2012 Annual Report
1a.Objectives (from AD-416):
1. Concurrently evaluate the persistence of three foodborne pathogens (E. coli O157:H7, Salmonella, and Norovirus) on foliar surfaces of plants (lettuce and spinach), under the same conditions to facilitate a direct comparison of the survival characteristics of these organisms in the phyllosphere.
2. Investigate plant defense pathways during attachment and internalization of E. coli O157:H7, Salmonella and noroviruses. Determine if plants respond to these human pathogens using one or more plant-specific defense strategies.
3. Evaluate the metabolic pathways used by pathogenic bacteria to attach to plants, specifically using a novel approach to identify the major proteins of pathogenic bacteria using proteomics.
1b.Approach (from AD-416):
ARS will acquire the basic knowledge of how E. coli O157:H7, Salmonella, and norovirus survive under the exact same growing conditions, and to use culture and molecular methods to evaluate the persistence of these pathogens on foliar surfaces and plant responses to these pathogens. This information will be used by both ARS and the Cooperator to jointly develop a comprehensive understanding the interaction of bacterial and viral pathogens with leafy green crops and possibly develop antimicrobials or Good Agricultural Practices that can limit the contamination of produce. The Cooperator will specifically evaluate the infectivity of norovirus inoculated on leafy greens, and will determine methods using quantitative real time PCR (qPCR) targets to measure the expression of plant defense responses to pathogens.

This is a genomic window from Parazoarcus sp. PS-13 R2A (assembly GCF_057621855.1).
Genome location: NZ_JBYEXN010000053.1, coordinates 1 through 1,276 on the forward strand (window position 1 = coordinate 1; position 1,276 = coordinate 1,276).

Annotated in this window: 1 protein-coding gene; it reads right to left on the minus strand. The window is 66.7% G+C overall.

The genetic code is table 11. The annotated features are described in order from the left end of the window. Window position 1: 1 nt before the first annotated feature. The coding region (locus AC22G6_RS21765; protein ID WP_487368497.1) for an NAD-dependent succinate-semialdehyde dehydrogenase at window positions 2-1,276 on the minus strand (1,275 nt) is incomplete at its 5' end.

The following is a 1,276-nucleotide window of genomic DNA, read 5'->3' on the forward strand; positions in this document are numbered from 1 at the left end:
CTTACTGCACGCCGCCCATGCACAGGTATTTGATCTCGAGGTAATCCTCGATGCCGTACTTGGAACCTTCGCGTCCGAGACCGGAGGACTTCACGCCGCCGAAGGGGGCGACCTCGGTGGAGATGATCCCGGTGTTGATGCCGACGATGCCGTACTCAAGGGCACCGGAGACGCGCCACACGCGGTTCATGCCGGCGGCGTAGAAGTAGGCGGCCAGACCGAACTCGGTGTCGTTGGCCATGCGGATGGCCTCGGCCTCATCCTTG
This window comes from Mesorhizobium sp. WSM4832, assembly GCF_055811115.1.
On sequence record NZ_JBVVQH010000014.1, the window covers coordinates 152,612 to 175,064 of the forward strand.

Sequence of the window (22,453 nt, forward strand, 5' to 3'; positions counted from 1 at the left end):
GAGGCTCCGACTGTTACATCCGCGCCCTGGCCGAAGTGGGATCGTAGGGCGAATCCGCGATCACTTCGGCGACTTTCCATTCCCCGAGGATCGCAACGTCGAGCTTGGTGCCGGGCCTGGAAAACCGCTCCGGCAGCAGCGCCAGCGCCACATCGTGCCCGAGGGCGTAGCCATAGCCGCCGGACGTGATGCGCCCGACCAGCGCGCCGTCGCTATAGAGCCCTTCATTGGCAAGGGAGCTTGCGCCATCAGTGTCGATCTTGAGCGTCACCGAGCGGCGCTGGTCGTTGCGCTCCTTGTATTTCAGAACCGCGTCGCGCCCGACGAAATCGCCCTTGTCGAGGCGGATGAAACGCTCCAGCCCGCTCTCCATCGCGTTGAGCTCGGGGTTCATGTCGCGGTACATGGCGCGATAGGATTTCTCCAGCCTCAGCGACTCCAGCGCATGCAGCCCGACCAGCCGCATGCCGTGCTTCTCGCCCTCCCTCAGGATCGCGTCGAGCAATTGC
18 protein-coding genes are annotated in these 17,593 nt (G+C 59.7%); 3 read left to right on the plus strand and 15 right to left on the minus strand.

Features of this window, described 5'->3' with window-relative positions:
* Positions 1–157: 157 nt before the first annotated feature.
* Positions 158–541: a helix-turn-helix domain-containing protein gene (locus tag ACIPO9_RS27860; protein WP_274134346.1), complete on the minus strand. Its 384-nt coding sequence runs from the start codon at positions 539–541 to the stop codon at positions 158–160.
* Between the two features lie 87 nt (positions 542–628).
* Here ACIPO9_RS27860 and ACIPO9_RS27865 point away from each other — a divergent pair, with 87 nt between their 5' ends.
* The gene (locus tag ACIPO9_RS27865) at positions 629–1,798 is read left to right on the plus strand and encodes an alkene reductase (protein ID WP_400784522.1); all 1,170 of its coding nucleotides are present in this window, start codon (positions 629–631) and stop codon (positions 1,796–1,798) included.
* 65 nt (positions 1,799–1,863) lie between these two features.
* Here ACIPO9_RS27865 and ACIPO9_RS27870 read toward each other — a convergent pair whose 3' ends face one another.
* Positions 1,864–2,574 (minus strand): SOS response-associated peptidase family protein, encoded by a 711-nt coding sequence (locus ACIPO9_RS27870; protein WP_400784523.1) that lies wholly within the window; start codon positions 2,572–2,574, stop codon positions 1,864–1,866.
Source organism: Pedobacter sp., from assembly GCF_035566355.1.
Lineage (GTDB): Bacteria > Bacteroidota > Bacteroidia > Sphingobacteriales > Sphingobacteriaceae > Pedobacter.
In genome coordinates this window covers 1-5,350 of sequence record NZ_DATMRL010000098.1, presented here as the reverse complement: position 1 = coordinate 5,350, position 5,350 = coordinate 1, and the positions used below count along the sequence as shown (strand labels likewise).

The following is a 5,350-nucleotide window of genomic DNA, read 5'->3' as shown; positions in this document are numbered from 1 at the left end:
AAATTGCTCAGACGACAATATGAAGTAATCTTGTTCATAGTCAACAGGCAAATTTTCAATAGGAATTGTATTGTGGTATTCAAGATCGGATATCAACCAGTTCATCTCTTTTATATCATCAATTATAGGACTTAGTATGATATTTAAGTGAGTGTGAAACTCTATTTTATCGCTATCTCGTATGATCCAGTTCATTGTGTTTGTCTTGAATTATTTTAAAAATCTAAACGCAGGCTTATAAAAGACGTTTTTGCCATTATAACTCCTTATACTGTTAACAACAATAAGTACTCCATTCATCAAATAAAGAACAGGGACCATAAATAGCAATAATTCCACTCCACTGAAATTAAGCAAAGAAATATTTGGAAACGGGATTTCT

Wild-type and rpoS-deficient strains of Salmonella and E. coli O157:H7 have been modified with chromosomal or plasmid-based antibiotic resistances so that their persistence on spinach and lettuce can be assessed by culture media. Strains were then differentiated on E. coli O157:H7-agar or Salmonella-selective agar to determine that all four strains could be identified. Preliminary inoculations procedures of leafy green commodities have been identified for a combined inoculum of wild-type Salmonella and E. coli O157:H7 and rpoS-deficient E. coli O157:H7 and Salmonella. In consultations with collaborators, the several different varieties of spinach and lettuce have been identified and selected so that they can be grown at three institutions participating in this study (University of Delaware, University of Wisconsin and USDA-ARS).